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Definition, Etiology, PathogenesisTop
A precancerous stage of gastric cancer is intraepithelial neoplasia (formerly called cancer in situ, preinvasive cancer, or high-grade dysplasia). It is diagnosed microscopically. Early cancer is an invasive cancer involving mucosa or submucosa, regardless of involvement of regional lymph nodes.
Although it is one of the most common types of cancer in the world, the overall incidence of gastric cancer has decreased over the last few decades. The frequency is highest in countries like Japan and South Korea but much lower in North America, except for the first generation of immigrants from high-prevalence countries.
For intestinal-type gastric cancer, precancerous lesions include atrophic gastritis (3-fold to 18-fold risk increase), intestinal metaplasia (6-fold risk increase), and dysplasia (10-fold risk increase). For diffuse-type gastric cancer, no precancerous pathology has been identified and it could be difficult to diagnose with ordinary investigations.
Factors increasing the risk of gastric cancer include male sex, atrophic gastritis, partial gastrectomy, Ménétrier disease, dietary factors (salt or salt-preserved food; food with high nitrite levels; diet low in fruits, vegetables, or folate), lifestyle factors (smoking and obesity), infection with Helicobacter pylori, and genetic factors.Evidence 1Moderate Quality of Evidence (moderate confidence that we know true effects of the intervention). Quality of Evidence lowered due to the observational nature of data and indirectness for specific countries. Fock KM, Talley N, Moayyedi P, et al; Asia-Pacific Gastric Cancer Consensus Conference. Asia-Pacific consensus guidelines on gastric cancer prevention. J Gastroenterol Hepatol. 2008 Mar;23(3):351-65. doi: 10.1111/j.1440-1746.2008.05314.x. PubMed PMID: 18318820. Two hereditary types of gastric cancer are known:
1) Hereditary diffuse gastric cancer (HDGC), which is due to an autosomal dominant mutation in CDH1 gene regulating E-cadherin. Most affected patients require early preventive total gastrectomy.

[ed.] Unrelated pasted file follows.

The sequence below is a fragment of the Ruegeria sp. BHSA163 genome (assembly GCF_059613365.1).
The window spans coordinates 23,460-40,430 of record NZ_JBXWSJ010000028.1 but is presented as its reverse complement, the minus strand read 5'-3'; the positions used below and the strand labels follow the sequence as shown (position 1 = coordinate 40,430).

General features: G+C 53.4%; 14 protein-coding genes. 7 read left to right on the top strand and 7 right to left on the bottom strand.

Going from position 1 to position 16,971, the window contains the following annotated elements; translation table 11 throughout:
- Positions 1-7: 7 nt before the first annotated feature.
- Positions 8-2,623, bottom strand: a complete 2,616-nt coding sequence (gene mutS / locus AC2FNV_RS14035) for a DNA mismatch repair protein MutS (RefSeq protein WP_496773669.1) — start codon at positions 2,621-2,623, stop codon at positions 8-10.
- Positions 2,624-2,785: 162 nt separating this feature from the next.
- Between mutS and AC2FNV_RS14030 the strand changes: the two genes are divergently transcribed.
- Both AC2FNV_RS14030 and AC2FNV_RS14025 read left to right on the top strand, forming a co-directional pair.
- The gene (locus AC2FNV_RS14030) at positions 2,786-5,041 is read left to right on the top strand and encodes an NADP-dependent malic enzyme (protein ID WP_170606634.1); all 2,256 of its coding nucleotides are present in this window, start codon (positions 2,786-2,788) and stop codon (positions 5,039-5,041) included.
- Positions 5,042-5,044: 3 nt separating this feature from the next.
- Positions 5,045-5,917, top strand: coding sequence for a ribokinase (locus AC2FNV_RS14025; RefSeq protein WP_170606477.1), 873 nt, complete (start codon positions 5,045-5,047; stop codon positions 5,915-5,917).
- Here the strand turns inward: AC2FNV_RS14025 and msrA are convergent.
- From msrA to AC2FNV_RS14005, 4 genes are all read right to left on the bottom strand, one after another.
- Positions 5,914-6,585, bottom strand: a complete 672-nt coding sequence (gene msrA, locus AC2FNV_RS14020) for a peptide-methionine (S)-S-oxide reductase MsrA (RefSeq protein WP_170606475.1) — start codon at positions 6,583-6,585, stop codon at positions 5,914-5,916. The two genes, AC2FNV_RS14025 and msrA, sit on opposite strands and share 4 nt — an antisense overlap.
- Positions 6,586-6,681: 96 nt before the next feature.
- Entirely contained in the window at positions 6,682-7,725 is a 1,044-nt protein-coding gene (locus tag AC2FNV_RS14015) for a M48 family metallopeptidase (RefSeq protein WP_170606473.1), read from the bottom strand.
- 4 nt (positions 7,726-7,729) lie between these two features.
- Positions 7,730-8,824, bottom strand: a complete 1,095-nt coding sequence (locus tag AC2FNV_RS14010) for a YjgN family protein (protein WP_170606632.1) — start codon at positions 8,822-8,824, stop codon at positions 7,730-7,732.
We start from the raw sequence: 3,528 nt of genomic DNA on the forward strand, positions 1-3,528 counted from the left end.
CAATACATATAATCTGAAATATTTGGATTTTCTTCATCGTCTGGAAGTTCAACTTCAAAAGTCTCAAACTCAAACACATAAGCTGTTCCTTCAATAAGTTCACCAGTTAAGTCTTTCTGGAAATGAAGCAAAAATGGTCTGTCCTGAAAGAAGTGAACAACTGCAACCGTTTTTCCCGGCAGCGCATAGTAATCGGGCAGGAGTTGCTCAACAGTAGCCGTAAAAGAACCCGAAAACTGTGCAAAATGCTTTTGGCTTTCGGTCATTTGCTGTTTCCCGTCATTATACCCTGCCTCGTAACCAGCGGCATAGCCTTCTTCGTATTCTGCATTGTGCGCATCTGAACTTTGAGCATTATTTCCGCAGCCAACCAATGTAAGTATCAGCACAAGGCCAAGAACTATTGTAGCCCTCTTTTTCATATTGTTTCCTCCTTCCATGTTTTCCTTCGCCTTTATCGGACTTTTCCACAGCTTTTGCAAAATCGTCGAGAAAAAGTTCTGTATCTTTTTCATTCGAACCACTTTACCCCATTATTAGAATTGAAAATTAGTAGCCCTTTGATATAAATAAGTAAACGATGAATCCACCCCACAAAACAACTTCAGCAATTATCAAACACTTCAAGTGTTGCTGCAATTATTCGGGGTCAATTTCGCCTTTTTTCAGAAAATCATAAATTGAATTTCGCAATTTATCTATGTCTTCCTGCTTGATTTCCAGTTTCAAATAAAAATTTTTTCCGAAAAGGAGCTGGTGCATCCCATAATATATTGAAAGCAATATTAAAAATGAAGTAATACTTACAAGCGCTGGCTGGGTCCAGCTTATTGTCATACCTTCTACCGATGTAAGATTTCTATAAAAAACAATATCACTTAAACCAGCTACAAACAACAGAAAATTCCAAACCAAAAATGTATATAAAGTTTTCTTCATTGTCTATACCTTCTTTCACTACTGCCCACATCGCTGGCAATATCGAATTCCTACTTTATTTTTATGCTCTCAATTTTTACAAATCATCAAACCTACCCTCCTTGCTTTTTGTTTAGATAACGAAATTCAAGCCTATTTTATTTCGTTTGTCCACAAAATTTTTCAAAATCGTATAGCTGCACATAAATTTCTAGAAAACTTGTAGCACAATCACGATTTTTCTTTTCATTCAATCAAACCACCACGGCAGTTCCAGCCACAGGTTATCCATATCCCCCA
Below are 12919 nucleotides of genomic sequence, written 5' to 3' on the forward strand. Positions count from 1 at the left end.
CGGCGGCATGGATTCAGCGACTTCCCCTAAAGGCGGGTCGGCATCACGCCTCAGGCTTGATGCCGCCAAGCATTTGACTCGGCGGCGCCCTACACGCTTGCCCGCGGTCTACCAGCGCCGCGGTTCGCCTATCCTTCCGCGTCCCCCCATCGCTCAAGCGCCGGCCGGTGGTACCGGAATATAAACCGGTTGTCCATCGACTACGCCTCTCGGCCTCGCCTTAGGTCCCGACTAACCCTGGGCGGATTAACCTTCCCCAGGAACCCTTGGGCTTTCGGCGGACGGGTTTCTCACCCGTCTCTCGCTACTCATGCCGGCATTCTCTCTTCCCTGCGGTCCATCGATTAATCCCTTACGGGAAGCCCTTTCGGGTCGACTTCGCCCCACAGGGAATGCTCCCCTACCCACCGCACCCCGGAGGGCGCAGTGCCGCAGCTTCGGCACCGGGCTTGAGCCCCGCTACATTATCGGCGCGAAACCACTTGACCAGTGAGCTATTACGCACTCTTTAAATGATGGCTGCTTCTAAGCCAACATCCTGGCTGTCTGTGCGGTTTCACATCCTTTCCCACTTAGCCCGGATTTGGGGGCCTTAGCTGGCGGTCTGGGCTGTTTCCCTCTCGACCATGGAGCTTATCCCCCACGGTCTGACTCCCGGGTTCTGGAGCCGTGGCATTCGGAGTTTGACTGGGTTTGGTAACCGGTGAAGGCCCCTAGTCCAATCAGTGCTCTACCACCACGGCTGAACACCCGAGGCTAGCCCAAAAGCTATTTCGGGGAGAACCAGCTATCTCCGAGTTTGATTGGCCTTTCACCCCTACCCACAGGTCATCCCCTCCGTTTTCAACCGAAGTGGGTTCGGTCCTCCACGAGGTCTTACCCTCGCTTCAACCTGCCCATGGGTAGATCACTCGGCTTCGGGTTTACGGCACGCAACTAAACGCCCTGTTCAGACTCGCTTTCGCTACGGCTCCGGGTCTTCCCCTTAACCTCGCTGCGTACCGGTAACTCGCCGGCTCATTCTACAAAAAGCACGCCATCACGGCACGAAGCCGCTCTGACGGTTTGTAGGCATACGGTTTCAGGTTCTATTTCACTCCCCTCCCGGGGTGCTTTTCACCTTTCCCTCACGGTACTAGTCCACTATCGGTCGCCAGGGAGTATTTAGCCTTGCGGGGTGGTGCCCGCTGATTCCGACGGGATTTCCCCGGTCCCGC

2) Familial intestinal gastric cancer, which is also an autosomal dominant disease.
Gastric cancer has been associated with group A blood type. It can also be linked to other hereditary cancer syndromes (Lynch syndrome, juvenile polyposis syndrome, Peutz-Jeghers syndrome, familial adenomatous polyposis [FAP]).
Clinical Features and Natural HistoryTop
1. Symptoms of early cancer: Epigastric discomfort or vague pain, early satiety, nausea, belching. The disease is rarely asymptomatic.
2. Typical and late clinical manifestations of gastric cancer: Loss of appetite, weight loss and malnutrition, vomiting, dysphagia/odynophagia, constant epigastric pain, sometimes a palpable epigastric tumor; these features develop very late and indicate advanced cancer. Specific symptoms of gastric cancer spread include metastases to the liver (palpable liver mass, jaundice), peritoneum (ascites), left supraclavicular lymph nodes (Virchow node), enlarged ovary (Krukenberg tumor), metastatic umbilical nodule (Sister Mary Joseph nodule), a shelf-like tumor of the anterior rectal wall palpable on rectal examination (Blumer shelf).
1. Endoscopy: The accuracy of endoscopy in detecting early gastric cancer has been reported to be >95%; however, the lesions may be difficult to detect, flat, or erosion-like (indigo carmine stain or magnifying endoscopy may be helpful). Advanced cancer presents as a tumor (frequently irregularly ulcerated), a fairly uniform infiltrate with impaired gastric distention on insufflation of air (in the case of diffuse-type gastric cancer or linitis plastica), or both. Mapping biopsy defined as taking ≥2 biopsy specimens from each of the antrum, incisura, and body of the stomach is often recommended to check for precancerous lesions while performing gastroscopy in people at higher risk of gastric cancer. All patients with gastric ulcers should undergo follow-up endoscopy to verify healing. Multiple (6-8) biopsy specimens should be obtained from suspicious lesions for histologic examination and particularly from the edge of any unhealed ulceration, even in patients with known peptic ulcer disease (in 10% of chronic peptic ulcers gastric cancer tissue is found).
2. Endoscopic resection: Endoscopic mucosal resection (EMR) or endoscopic submucosal dissection (ESD) of early gastric cancer will provide an accurate T stage of the tumor.
3. Imaging studies: Endoscopic ultrasonography (EUS), computed tomography (CT), and positron emission tomography (PET) are used to assess the extent and depth of local cancer infiltration before surgery and to detect metastases to regional lymph nodes (mainly endosonography) as well as distant metastases. CT is superior to EUS in detecting distant metastases, but EUS is significantly more sensitive and specific in detecting the depth of invasion and lymph node involvement with a possibility of fine-needle aspiration (FNA). EUS is also very accurate in detecting early gastric cancer and determining the criteria for endoscopic resectability. PET is more sensitive than CT in identifying distant metastases.